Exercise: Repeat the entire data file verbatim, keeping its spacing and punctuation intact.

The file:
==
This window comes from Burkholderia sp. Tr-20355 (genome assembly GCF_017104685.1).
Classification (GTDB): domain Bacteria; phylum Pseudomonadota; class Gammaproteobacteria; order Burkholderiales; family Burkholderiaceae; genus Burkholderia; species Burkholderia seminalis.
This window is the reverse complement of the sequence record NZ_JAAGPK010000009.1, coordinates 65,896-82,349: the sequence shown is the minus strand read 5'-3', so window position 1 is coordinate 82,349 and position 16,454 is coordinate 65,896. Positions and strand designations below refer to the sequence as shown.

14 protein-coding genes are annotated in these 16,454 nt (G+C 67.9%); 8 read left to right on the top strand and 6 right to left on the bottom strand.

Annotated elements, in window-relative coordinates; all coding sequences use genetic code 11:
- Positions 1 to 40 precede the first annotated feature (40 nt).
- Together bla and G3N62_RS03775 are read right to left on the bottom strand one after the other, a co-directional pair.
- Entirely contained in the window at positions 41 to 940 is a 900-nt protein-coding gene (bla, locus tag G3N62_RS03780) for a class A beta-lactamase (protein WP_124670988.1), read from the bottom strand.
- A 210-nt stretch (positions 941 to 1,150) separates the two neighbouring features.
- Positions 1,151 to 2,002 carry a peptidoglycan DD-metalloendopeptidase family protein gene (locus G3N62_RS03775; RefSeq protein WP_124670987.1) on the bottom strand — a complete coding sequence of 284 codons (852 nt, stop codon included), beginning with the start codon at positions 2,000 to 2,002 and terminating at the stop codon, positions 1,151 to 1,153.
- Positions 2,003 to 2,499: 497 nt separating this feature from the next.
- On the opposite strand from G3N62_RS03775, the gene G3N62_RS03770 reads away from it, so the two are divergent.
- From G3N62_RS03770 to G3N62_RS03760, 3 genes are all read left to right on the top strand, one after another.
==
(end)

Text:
This window comes from Burkholderia sp. Tr-20355 (genome assembly GCF_017104685.1).
Classification (GTDB): domain Bacteria; phylum Pseudomonadota; class Gammaproteobacteria; order Burkholderiales; family Burkholderiaceae; genus Burkholderia; species Burkholderia seminalis.
This window is the reverse complement of the sequence record NZ_JAAGPK010000009.1, coordinates 65,896-82,349: the sequence shown is the minus strand read 5'-3', so window position 1 is coordinate 82,349 and position 16,454 is coordinate 65,896. Positions and strand designations below refer to the sequence as shown.

14 protein-coding genes are annotated in these 16,454 nt (G+C 67.9%); 8 read left to right on the top strand and 6 right to left on the bottom strand.

Annotated elements, in window-relative coordinates; all coding sequences use genetic code 11:
- Positions 1 to 40 precede the first annotated feature (40 nt).
- Together bla and G3N62_RS03775 are read right to left on the bottom strand one after the other, a co-directional pair.
- Entirely contained in the window at positions 41 to 940 is a 900-nt protein-coding gene (bla, locus tag G3N62_RS03780) for a class A beta-lactamase (protein WP_124670988.1), read from the bottom strand.
- A 210-nt stretch (positions 941 to 1,150) separates the two neighbouring features.
- Positions 1,151 to 2,002 carry a peptidoglycan DD-metalloendopeptidase family protein gene (locus G3N62_RS03775; RefSeq protein WP_124670987.1) on the bottom strand — a complete coding sequence of 284 codons (852 nt, stop codon included), beginning with the start codon at positions 2,000 to 2,002 and terminating at the stop codon, positions 1,151 to 1,153.
- Positions 2,003 to 2,499: 497 nt separating this feature from the next.
- On the opposite strand from G3N62_RS03775, the gene G3N62_RS03770 reads away from it, so the two are divergent.
- From G3N62_RS03770 to G3N62_RS03760, 3 genes are all read left to right on the top strand, one after another.